The theme for this year’s Marathon du Medoc, planned for September 9th, 2017, is “Music in 33 rpm.” The costumes should be great. And, yes, it’s open for registration. It seems to me you might want to work up your alcohol tolerance along with your fitness level as you prepare.

Janice with her Flash Gordons. If you haven't listened to the podcast yet, doesn't this make you want to? Photo courtesy of Janice Chung

Janice with her Flash Gordons. If you haven’t listened to the podcast yet, doesn’t this make you want to? Photo courtesy of Janice Chung

To corroborate Janice’s description of the incredible food and wine she received as she ran the Marathon du Medoc, here’s what the Telegraph had to say about it:

Anyone who’s ever attempted to run 50 yards for the bus on a Friday night, with a belly full of lager and chips, must recognise the sheer stupidity of the whole thing.

And yet 10,000 people run it every year.

Studying French in France

One other thing I wanted to add about this podcast is the link to the French school Janice recommended: Ecole des Trois Pont Immersive French Courses in Grand Roanne, which is not far from Lyon.

If you look at their site, you’ll see that they offer various combinations of French lessons with cooking (general, pastry or chocolate) or with sightseeing (food-related excursions or countryside walks). The classes include no more than six students, and the whole experience (meals, housing on site, along with lessons and all activities) involves total immersion in the language. It’s not cheap, but your French proficiency would get a great boost.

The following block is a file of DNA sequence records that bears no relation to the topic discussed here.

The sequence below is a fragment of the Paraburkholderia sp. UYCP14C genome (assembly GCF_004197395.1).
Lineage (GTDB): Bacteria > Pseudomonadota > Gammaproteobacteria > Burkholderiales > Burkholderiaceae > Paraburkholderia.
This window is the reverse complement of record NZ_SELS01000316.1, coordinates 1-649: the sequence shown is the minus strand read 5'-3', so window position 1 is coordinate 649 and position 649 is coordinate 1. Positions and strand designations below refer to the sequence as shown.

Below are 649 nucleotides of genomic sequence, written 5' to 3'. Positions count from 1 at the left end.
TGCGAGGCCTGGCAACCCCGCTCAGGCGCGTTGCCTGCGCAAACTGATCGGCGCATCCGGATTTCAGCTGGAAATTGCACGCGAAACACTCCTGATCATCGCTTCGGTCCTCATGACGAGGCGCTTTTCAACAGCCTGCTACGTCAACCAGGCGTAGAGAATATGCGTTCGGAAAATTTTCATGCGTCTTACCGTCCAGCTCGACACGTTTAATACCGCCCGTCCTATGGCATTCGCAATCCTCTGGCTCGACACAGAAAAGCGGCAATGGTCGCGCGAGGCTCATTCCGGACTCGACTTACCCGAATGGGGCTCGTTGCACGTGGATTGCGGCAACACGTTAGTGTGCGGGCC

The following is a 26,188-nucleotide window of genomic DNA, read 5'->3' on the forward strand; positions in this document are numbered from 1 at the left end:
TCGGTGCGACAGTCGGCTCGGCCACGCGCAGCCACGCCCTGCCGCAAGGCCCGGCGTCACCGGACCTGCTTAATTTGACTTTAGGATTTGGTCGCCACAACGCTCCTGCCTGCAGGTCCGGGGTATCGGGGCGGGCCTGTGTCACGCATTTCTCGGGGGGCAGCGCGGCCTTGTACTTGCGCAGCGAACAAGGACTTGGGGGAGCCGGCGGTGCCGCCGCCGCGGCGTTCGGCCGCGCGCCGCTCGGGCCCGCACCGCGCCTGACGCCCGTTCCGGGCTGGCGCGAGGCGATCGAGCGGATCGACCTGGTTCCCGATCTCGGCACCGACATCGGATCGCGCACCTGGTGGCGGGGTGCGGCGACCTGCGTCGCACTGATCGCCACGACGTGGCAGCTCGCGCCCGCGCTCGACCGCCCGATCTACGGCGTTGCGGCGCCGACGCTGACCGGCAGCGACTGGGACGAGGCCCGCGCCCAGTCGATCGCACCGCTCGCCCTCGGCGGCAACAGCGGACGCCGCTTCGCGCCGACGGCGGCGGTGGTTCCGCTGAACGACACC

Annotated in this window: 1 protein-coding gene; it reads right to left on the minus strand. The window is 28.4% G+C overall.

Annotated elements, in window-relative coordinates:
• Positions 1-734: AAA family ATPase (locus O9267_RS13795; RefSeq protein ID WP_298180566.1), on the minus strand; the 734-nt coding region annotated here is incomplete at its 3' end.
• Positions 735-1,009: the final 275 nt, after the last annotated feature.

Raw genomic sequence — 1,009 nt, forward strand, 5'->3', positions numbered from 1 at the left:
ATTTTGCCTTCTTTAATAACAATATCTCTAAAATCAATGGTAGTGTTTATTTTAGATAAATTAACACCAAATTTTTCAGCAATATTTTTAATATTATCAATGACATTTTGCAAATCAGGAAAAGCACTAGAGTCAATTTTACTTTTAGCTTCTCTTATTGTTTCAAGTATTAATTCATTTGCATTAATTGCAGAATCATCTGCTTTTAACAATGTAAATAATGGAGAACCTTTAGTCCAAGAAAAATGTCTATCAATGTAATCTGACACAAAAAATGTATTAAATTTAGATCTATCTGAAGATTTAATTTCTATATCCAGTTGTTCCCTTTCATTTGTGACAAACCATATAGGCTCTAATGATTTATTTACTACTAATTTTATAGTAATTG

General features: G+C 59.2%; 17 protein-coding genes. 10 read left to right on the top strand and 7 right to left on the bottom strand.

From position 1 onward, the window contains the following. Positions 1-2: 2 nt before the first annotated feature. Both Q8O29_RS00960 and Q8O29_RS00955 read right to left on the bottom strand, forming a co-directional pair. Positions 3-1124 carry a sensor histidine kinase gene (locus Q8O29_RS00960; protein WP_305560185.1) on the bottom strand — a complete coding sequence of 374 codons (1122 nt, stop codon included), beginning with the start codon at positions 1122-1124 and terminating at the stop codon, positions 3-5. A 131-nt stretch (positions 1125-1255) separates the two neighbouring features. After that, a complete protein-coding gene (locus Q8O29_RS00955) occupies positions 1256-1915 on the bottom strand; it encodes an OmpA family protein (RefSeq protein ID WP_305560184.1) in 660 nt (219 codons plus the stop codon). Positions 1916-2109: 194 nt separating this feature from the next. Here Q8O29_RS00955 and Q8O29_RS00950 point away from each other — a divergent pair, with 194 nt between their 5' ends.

If you’ve read this far and not listened to the podcast yet, please do! Just click on the image above to listen on SoundCloud, or click here for iTunes or here for Stitcher.

If you’re more of a reader than a listener, you can read the transcript of this episode on Shobha George’s Just Go Places.

And please leave a rating and/or a review. It makes a big difference to how the podcast gets promoted and helps us gain listeners. Thank you!


  • Janice Chung

    March 10, 2017 at 4:54 pm

    Thank you so much, Rachel for having me on the podcast. I love all the “extra” information that you provided in this post, such as the quote from the Telegraph. Speaking of food, I forgot to mention that I “might” have had a few (handfuls) of chips during the run! Just made for a crazy race!

    • Rachel

      March 10, 2017 at 5:04 pm

      Thanks for playing along! It really does look crazy, especially when you see it on the video on their website. How hot must it be to run a marathon in a wig? Never mind a Flash Gordon costume!

  • Green Global Trek

    March 16, 2017 at 12:51 am

    Thanks for the podcast, Rachel and Janice. Born in Paris, but having lived all of my adult life elsewhere, I resonate with Janice’s comments about there always being another town in France yet to be discovered, that I would like to see. I totally agree that the “richesse” of the country lies in the multitude of towns, each with its unique history, character, and often local food specialty. Bonne continuation!